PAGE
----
Broken Open: How Difficult Times Can Help Us Grow, Elizabeth Lesser, 2008.

Markings, Dag Hammarskjold, 1964.

Several editions have been released over the years. A Swedish diplomat, he was Secretary General of the U.N. and died in a plane crash in Africa negotiating a cease-fire in 1961. Markings is his personal journal, poems, and spiritual reflections that he requested be published upon his death. W.H. Auden wrote the forward of the most recent release.

Lament for a Son, Nicholas Wolterstorff, 1987.

Christian: A renowned theologian, Wolterstorff’s 24 year old son died in a mountain climbing accident. Where as Sittser’s books (he’s a church historian) wrestle directly with the theological implications of theodicy and the loss of innocents, Wolsterstorff offers a true lament. Short, one-page expressions of anger, sadness, belief, and grief. Beautiful.

On Children and Death: How Children and Their Parents Can and Do Cope With Death, Elisabeth Kubler-Ross, 1983.

Swiss born Kubler-Ross died in 2004 after spending a career researching and understanding the needs of the dying by sitting with them. This book is a companion to her earlier release On Death and Dying which is also helpful. But, because we lost our son in what is termed ‘sudden death’ I found this particular book helpful in thinking about the “passages” from death to new life. Kubler-Ross’ “stages of grief” have come under some scrutiny lately but I am not belabored by this stage or that.

One consistent aspect I have found in all my reading is the call to recapture death as a part of life.

On Death and Dying, Elisabeth Kubler-Ross, 1997.

The Cocoon & the Butterfly, Elisabeth Kubler-Ross, 2000.

Final Gifts: Understanding the Special Awareness, Needs, and Communications of the Dying by Maggie Callanan and Patricia Kelley, 2012.

This is written by hospice nurses and echoes the many stories from a variety of sources and times that experience the death moment with another person. It has helped me return to the night Mack died and it is a great resource for those who might have a relative or friend who is terminally ill.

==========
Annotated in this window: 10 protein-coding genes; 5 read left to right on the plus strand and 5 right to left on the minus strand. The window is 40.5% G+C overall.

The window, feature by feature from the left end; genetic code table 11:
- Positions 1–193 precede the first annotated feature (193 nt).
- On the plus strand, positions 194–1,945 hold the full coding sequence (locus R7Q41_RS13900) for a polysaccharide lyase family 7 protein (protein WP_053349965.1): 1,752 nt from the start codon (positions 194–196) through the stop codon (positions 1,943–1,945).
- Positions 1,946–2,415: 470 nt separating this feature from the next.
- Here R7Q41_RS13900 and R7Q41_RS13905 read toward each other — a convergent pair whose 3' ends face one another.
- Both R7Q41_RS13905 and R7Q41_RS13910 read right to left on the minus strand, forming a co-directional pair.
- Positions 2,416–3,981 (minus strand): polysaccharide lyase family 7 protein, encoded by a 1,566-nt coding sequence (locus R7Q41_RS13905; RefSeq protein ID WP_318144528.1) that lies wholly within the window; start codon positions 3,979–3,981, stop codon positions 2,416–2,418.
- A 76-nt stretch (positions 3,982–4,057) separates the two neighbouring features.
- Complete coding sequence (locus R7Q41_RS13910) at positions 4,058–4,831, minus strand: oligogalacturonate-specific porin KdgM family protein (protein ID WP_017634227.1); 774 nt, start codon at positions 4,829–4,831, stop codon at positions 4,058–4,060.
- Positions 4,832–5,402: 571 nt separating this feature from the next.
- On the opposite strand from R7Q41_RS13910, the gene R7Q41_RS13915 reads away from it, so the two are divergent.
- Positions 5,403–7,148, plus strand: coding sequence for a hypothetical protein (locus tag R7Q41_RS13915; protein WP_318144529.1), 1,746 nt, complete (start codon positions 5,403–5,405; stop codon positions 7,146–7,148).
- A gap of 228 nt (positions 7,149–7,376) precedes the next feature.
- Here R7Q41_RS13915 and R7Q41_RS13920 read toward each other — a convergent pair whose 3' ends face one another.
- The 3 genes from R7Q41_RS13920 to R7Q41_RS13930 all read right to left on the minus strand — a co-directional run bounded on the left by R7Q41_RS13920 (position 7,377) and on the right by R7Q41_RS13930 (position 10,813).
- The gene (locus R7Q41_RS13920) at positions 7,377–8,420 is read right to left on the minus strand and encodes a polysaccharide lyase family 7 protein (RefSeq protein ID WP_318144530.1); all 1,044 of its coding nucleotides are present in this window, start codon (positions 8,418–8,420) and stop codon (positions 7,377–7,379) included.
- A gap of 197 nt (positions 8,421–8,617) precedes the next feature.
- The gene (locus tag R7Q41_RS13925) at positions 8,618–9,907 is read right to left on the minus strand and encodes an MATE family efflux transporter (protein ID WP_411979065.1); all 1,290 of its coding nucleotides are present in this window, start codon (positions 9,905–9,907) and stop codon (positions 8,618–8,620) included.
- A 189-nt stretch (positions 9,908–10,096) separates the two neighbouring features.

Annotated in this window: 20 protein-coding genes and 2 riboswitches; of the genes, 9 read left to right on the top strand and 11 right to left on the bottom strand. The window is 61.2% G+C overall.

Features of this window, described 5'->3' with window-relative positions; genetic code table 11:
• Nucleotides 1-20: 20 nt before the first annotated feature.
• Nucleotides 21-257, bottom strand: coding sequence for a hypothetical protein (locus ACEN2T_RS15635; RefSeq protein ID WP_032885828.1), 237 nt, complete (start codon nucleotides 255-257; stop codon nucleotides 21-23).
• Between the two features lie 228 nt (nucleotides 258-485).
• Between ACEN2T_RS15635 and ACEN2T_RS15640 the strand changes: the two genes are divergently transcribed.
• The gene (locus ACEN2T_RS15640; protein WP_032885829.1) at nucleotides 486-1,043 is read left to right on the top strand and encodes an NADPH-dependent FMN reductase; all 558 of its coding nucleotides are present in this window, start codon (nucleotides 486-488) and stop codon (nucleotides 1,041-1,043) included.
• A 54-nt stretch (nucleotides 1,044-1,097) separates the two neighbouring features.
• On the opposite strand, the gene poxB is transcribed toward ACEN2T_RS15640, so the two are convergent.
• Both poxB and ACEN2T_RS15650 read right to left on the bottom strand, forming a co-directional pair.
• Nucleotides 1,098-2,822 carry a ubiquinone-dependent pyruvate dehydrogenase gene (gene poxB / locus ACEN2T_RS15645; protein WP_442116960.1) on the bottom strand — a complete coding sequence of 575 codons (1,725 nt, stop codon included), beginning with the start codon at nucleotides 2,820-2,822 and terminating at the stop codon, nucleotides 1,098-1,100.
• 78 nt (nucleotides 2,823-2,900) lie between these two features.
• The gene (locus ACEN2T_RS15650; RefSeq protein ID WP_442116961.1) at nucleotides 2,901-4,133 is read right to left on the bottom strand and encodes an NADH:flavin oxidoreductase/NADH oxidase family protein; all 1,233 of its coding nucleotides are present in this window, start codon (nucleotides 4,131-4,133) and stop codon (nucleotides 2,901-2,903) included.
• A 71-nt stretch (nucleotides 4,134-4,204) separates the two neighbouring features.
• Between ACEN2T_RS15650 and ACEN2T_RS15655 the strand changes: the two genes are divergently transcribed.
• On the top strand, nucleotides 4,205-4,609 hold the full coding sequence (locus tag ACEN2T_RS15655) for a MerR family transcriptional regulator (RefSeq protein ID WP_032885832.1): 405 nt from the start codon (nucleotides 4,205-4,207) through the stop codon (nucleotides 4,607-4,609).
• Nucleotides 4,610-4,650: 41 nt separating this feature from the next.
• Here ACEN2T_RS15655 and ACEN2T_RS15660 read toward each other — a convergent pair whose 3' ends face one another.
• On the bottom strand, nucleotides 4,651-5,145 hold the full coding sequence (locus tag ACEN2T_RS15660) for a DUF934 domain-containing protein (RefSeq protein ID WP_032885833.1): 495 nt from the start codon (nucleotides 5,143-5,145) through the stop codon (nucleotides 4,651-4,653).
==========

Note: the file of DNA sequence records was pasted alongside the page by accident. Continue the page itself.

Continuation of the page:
The Death Class: A True Story About Life, Erika Hayaski, 2014.

I heard Hayaski interviewed on NPR regarding this book that documents her participation in a college class on death taught by Norma Bowe. But, really, it’s about life lived in full.

Pastrix: The Cranky, Beautiful Faith of a Sinner & Saint, Nadia Bolz-Weber, 2013.

Bolz-Weber, a Lutheran pastor at Denver’s House for All Sinners and Saints shares her ministry with broken places and people. It doesn’t really have much to do with grief but the process of peeling away layers of imperfect relationships to wrestle with the person of Jesus ourselves, is energizing.


The Art of Losing: Poems of Grief and Healing, Kevin Young, 2013.


Web resources

Before Mack died, I had no idea, and no need to know, about these resources. We find these groups because we are in need of support and wisdom. Many of the groups below have online support groups, local meetings, and an abundance of practical articles. We are not alone.

  • Compassionate Friends, supporting familes after a child dies.
  • Open to Hope Foundation, articles, podcasts and Grief TV
  • Elisabeth Kubler-Ross Foundation
  • Kay Warren, Kay Warren is the wife of pastor Rick Warren and their son, Matthew, committed suicide in April 2013. Kay has been sharing her own mourning process and I have found her thoughts insightful, honest, and encouraging.
  • Henri Nouwen Society I subscribe to the daily meditation.
  • Modern Loss – “Candid conversation about grief. Beginners welcome.” They also have a “Resources” page with some very practical and relevant posts, including advice regarding legal matters following a death.
  • Center for Loss and Life Transition, founded by Alan Wolfelt